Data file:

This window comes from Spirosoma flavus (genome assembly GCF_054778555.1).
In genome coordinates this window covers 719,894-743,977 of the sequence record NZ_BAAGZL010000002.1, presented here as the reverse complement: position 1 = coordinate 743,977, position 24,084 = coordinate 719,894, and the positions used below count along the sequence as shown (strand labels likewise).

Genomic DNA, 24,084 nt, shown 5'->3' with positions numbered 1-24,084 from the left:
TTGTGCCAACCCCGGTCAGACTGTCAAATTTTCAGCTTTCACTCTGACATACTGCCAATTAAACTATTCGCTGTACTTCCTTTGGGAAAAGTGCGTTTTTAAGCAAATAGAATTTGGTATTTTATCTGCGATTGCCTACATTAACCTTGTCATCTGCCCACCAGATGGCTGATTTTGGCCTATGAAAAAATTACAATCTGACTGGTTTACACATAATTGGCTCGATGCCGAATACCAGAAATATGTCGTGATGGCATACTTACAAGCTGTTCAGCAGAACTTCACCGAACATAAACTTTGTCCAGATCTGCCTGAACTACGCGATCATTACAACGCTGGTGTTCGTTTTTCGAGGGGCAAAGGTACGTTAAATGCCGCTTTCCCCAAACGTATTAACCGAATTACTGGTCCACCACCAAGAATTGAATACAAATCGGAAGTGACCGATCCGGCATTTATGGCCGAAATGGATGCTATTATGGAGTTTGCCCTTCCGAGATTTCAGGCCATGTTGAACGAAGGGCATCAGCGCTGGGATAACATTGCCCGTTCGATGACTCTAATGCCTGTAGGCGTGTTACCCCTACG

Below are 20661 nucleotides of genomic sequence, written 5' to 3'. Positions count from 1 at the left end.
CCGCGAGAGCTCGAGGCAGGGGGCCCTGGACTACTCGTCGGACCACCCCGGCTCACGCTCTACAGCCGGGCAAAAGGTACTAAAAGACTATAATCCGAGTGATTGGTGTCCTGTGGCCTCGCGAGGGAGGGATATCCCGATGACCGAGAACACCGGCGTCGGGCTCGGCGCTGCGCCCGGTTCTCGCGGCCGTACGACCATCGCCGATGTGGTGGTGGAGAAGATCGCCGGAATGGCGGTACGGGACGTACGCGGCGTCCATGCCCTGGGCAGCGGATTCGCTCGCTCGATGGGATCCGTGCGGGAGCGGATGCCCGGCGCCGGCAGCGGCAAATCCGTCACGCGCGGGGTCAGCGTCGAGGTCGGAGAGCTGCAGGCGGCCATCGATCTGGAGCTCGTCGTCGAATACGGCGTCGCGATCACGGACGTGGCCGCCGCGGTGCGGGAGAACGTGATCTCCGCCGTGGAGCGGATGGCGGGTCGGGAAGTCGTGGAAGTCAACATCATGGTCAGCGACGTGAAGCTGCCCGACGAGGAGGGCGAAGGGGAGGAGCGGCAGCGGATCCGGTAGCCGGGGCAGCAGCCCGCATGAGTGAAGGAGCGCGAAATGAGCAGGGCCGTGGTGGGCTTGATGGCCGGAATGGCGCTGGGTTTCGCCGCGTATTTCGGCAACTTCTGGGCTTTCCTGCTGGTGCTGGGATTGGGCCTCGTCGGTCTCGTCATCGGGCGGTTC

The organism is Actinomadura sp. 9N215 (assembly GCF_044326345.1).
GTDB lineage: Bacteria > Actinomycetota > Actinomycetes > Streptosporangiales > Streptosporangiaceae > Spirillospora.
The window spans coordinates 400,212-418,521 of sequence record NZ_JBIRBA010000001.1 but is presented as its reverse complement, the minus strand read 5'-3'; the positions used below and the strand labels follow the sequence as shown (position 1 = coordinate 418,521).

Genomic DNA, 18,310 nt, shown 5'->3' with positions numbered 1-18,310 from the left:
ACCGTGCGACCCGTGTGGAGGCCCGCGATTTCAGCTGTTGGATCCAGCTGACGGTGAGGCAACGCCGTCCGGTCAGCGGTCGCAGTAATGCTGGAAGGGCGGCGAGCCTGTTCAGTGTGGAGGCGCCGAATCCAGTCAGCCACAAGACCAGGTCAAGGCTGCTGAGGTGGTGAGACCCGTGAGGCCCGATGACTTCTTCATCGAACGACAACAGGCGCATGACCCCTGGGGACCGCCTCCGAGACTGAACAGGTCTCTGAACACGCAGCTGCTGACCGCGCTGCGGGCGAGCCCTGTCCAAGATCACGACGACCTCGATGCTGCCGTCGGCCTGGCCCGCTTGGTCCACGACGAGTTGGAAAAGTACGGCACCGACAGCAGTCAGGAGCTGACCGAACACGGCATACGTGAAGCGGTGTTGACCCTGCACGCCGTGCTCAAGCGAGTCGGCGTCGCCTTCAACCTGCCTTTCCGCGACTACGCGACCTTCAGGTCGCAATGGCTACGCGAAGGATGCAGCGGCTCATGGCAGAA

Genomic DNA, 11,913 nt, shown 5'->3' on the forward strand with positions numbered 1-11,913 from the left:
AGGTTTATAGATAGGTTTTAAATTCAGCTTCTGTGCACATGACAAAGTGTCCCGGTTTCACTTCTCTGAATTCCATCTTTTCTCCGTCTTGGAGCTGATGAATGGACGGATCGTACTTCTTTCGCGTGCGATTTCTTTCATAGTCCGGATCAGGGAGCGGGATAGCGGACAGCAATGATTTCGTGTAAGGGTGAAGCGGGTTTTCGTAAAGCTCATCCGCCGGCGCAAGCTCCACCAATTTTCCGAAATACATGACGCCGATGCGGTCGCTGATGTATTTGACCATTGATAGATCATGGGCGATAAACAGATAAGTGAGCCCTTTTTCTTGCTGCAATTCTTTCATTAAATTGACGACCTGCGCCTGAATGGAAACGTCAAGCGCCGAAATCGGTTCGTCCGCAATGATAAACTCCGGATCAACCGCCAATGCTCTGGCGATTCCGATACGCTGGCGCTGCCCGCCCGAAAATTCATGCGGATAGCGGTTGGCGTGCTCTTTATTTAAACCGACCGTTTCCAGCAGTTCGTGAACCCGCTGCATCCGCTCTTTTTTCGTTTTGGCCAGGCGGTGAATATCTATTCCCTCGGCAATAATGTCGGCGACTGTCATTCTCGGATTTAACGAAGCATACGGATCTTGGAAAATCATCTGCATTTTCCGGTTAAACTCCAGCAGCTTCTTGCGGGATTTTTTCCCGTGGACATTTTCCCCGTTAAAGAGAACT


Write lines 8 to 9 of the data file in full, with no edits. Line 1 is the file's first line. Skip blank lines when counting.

GTDB lineage: Bacteria > Actinomycetota > Actinomycetes > Streptosporangiales > Streptosporangiaceae > Spirillospora.
The window spans coordinates 400,212-418,521 of sequence record NZ_JBIRBA010000001.1 but is presented as its reverse complement, the minus strand read 5'-3'; the positions used below and the strand labels follow the sequence as shown (position 1 = coordinate 418,521).